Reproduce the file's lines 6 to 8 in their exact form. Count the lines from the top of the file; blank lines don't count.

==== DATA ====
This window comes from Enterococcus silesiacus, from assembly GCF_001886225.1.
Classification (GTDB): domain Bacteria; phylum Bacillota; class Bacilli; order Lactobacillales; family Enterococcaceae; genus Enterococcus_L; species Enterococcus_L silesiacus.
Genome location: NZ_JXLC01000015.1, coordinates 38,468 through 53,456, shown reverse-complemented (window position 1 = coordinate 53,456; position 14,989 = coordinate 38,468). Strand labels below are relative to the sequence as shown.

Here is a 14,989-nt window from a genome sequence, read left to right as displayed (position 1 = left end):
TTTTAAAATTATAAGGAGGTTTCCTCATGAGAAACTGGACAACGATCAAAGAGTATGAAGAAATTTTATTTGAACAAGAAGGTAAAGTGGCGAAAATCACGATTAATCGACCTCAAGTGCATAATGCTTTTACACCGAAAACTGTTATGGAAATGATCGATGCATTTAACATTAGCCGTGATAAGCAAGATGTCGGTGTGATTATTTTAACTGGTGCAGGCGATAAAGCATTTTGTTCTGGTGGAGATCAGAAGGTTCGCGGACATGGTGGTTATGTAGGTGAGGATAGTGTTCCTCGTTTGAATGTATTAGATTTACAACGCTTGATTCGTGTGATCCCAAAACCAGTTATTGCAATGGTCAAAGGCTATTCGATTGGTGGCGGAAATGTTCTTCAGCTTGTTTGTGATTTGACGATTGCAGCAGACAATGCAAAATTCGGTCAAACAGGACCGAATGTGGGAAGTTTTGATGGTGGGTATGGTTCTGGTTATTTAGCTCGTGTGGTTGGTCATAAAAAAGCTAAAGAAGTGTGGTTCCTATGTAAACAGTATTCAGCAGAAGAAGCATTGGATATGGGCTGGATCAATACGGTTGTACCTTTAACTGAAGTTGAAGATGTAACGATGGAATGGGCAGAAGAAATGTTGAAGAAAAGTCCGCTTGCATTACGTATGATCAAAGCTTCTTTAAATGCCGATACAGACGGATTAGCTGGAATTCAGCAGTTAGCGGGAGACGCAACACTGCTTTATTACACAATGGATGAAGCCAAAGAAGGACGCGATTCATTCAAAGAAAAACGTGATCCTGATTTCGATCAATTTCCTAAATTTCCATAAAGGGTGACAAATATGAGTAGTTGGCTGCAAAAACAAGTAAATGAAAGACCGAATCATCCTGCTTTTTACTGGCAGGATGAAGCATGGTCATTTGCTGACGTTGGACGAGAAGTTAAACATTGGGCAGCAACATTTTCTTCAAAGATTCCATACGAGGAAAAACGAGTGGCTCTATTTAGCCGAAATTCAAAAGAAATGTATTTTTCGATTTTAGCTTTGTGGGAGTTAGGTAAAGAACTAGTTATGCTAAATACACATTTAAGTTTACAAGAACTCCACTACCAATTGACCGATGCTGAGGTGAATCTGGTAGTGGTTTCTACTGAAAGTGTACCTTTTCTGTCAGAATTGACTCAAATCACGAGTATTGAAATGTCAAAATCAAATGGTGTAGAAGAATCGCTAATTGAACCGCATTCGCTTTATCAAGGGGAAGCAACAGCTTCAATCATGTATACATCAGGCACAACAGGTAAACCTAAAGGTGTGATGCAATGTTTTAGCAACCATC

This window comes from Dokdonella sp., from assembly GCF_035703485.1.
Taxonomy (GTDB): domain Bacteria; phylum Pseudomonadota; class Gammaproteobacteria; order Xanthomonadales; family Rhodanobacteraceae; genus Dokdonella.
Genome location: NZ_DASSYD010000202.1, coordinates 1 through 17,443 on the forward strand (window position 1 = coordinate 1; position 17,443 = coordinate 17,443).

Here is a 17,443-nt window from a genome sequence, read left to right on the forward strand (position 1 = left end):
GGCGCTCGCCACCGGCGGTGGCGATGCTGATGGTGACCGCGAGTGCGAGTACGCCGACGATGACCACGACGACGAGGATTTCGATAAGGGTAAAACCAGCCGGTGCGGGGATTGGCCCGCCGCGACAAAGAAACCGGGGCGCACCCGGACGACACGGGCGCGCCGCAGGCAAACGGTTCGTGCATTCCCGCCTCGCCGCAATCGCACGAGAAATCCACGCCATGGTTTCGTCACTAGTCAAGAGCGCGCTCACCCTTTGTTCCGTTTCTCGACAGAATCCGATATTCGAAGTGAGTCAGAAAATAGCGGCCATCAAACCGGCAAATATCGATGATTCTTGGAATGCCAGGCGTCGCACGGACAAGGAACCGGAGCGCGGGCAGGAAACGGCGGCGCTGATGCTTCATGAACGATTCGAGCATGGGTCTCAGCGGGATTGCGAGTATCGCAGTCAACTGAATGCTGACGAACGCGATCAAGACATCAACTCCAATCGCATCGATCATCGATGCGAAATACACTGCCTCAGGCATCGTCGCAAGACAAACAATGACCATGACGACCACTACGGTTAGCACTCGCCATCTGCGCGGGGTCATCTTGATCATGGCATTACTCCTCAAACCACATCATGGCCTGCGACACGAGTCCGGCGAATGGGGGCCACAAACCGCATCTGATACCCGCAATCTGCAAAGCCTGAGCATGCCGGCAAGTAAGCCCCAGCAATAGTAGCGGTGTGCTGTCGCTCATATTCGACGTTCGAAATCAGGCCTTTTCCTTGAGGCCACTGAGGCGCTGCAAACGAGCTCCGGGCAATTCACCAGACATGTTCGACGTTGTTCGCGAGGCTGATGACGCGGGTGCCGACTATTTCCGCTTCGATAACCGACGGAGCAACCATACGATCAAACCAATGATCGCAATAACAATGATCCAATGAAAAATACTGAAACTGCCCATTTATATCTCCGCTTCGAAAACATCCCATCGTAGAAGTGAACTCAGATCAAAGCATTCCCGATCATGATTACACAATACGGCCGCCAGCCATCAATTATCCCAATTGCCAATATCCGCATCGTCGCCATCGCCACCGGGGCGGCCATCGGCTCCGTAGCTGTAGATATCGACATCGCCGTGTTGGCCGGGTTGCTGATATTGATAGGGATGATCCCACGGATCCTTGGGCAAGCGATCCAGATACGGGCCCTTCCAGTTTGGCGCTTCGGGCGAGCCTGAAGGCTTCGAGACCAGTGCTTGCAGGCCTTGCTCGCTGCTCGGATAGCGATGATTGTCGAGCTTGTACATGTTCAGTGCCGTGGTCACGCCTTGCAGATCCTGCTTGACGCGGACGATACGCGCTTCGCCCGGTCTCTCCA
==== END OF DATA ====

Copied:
This window comes from Dokdonella sp., from assembly GCF_035703485.1.
Taxonomy (GTDB): domain Bacteria; phylum Pseudomonadota; class Gammaproteobacteria; order Xanthomonadales; family Rhodanobacteraceae; genus Dokdonella.
Genome location: NZ_DASSYD010000202.1, coordinates 1 through 17,443 on the forward strand (window position 1 = coordinate 1; position 17,443 = coordinate 17,443).